“True Christian righteousness is faith and confidence in the son of God. . .this faith and confidence is credited to us as righteousness for Christ’s sake. God accepts my imperfect faith as perfect righteousness for Christ’s sake, in whom I have begun to believe. Because of this faith in Christ, God does not see my doubting of his goodwill toward me, my distrust, my heaviness of spirit, and other sins that are still in me. But I am covered under the shadow of Christ’s wings, as the chicken is under the wing of the hen, and I live without fear under that wide banner of the forgiveness of sins that is spread over me. Therefore, God covers and pardons the remnant of sin in me; that is, because of the faith with which I began to lay hold upon Christ, he accepts my imperfect righteousness as perfect righteousness and counts my sin as no sin, even though it is indeed sin.
So we shroud ourselves under the covering of Christ’s flesh. He is our pillar of cloud by day and our pillar of fire by night (Exodus 13:21), lest God should see our sin. And although we see our sin and feel the terrors of conscience because of it, we fly to Christ as our mediator and reconciler. Through him we are made perfect, and we are thus sure and safe.
-Martin Luther Commentary on Galatians (3:6)
From The Valley of Vision- a very short, but very sweet excerpt of a prayer I came across this morning:
“I am always going into the far country,
And always returning home as a prodigal
Always saying, Father, forgive me,
And thou art always bringing forth the best robe.”
“What good does it do me, after all, if an ever-watchful authority keeps an eye out to ensure that my pleasures will be tranquil and races ahead of me to ward off all danger, sparing me the need even to think about such things, if that authority, even as it removes the smallest thorns from my path, is also absolute master of my liberty and my life; if it monopolizes vitality and existence to such a degree that when it languishes, everything around it must also languish; when it sleeps, everything must also sleep; and when it dies, everything must also perish?”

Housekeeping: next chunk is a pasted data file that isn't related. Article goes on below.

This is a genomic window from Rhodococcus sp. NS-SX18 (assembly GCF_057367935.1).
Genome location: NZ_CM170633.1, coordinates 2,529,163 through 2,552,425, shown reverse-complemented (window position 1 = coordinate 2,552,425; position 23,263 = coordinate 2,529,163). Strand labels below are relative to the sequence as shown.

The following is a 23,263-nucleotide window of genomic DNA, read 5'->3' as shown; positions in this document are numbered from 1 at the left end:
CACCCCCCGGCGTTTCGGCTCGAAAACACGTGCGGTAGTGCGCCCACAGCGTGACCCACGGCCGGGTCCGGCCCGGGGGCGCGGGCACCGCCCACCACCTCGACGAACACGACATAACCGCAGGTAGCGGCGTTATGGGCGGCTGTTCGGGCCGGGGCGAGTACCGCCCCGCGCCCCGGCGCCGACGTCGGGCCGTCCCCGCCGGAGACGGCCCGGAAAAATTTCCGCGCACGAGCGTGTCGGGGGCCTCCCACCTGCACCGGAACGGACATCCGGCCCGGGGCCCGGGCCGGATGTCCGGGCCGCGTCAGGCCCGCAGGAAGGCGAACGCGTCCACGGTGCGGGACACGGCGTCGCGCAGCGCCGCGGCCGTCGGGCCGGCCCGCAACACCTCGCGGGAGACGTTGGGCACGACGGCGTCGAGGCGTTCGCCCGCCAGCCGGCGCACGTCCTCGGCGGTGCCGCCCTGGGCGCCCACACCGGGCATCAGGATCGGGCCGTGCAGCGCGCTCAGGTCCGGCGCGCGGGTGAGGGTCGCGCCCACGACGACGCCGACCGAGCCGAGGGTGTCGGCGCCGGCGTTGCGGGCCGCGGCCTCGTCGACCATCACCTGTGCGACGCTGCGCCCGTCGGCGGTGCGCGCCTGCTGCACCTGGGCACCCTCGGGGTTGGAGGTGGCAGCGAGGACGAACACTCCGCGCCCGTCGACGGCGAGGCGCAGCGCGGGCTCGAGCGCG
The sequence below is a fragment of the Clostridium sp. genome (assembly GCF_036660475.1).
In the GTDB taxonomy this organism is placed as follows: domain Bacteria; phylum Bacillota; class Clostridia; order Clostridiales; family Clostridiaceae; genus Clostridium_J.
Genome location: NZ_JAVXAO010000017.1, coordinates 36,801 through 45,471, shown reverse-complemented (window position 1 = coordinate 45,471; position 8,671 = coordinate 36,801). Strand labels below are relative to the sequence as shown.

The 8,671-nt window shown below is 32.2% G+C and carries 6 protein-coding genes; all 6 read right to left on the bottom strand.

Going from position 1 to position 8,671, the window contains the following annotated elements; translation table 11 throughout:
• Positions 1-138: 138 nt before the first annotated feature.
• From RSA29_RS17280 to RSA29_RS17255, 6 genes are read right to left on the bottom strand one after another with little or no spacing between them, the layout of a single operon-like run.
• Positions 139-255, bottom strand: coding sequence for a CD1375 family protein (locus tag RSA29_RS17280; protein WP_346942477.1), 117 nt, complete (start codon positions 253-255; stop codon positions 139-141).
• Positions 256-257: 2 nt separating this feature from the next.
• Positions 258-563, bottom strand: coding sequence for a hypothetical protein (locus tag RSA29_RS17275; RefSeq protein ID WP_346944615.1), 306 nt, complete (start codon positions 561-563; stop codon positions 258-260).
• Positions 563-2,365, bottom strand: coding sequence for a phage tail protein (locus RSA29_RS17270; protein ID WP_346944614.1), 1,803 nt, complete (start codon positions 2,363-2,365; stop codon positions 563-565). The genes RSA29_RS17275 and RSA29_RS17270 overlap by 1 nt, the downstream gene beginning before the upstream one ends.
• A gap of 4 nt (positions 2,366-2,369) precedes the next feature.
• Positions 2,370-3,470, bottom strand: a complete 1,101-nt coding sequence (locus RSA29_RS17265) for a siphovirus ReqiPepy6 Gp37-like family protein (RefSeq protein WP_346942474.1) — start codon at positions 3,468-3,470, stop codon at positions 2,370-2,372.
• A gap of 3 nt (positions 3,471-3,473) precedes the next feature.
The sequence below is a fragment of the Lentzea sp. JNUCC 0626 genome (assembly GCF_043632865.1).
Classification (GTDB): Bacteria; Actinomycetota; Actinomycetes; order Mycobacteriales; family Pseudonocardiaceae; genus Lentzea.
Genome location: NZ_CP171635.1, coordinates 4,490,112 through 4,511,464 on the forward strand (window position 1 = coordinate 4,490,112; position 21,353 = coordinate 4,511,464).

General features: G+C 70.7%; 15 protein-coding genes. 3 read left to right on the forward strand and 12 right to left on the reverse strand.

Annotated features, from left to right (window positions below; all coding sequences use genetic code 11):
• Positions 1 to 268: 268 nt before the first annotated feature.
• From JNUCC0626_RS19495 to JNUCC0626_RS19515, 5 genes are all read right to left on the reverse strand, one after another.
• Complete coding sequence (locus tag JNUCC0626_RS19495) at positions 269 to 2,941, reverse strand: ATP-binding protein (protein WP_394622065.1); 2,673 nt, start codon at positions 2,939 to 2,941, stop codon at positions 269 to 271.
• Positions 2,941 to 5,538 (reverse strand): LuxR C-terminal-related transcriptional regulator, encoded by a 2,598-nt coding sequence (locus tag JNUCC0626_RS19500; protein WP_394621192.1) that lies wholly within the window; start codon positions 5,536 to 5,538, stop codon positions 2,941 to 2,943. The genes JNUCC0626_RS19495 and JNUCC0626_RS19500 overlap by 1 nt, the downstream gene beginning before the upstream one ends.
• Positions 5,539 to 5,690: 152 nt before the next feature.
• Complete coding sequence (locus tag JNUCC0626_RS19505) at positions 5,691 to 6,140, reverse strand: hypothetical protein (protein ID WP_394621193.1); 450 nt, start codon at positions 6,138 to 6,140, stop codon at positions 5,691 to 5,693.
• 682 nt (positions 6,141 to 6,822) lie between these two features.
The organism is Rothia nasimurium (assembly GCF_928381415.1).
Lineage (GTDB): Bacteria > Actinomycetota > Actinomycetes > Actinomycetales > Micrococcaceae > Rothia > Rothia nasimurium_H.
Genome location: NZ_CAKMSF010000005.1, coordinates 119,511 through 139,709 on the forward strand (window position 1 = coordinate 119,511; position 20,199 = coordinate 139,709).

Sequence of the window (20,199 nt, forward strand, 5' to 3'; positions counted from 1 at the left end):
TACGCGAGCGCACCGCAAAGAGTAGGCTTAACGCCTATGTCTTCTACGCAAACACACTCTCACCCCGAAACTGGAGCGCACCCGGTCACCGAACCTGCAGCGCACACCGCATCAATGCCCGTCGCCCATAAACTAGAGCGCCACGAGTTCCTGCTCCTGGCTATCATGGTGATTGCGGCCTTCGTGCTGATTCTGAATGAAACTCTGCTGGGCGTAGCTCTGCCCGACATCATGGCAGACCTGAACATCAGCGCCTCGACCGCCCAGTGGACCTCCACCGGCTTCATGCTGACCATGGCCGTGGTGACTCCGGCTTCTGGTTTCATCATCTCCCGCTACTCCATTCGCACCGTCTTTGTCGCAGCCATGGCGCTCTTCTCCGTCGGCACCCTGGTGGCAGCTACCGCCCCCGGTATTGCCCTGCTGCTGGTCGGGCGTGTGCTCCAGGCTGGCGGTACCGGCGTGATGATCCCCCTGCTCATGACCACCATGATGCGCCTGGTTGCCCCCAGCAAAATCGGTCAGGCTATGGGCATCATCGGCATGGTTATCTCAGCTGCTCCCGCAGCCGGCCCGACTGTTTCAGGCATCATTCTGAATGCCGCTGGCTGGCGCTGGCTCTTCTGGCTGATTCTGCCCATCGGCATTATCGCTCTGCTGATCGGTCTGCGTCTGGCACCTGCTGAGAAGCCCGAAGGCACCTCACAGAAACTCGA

Alexis De Tocqueville- Democracy in America
A Tocqueville 2 for 1 deal. Two ideas to ponder for the price of one post.
The way I see it, two opposing narratives are put forth regarding the most fundamental principle or virtue that guides America. The first says she is founded on liberty, while the second argues that America’s chief virtue is equality. And while both may be found within our founding charter- only one can reign supreme. After all, all things are not equal. Equality, therefore, will always require personal, private and invasive government intervention and can only be fully realized at the expense of individual freedom.
“It is certain that despotism ruins men more by preventing them from producing than by taking the fruits of production away from them. . . Freedom, on the contrary, begets a thousand times more goods than it destroys, and in the nations that know it, the resources of the people always grow more quickly than do taxes.”
In this second quote Tocqueville argues that “a time will come;” and yet that epoch he describes sounds so eerily akin to contemporary America that one must wonder if it already has.
“When the taste for physical gratifications among them has grown more rapidly than their education . . . the time will come when men are carried away and lose all self-restraint . . . . It is not necessary to do violence to such a people in order to strip them of the rights they enjoy; they themselves willingly loosen their hold. . . . they neglect their chief business which is to remain their own masters.”
Tocqueville, it appears, may very well have identified the spirit of our oppressive bureaucracy well before it was even conceived:
“Society will develop a new kind of servitude which covers the surface of society with a network of complicated rules, through which the most original minds and the most energetic characters cannot penetrate. It does not tyrannise but it compresses, enervates, extinguishes, and stupefies a people, till each nation is reduced to nothing better than a flock of timid and industrious animals, of which the government is the shepherd.” Alexis De Tocqueville, Democracy in America, 1835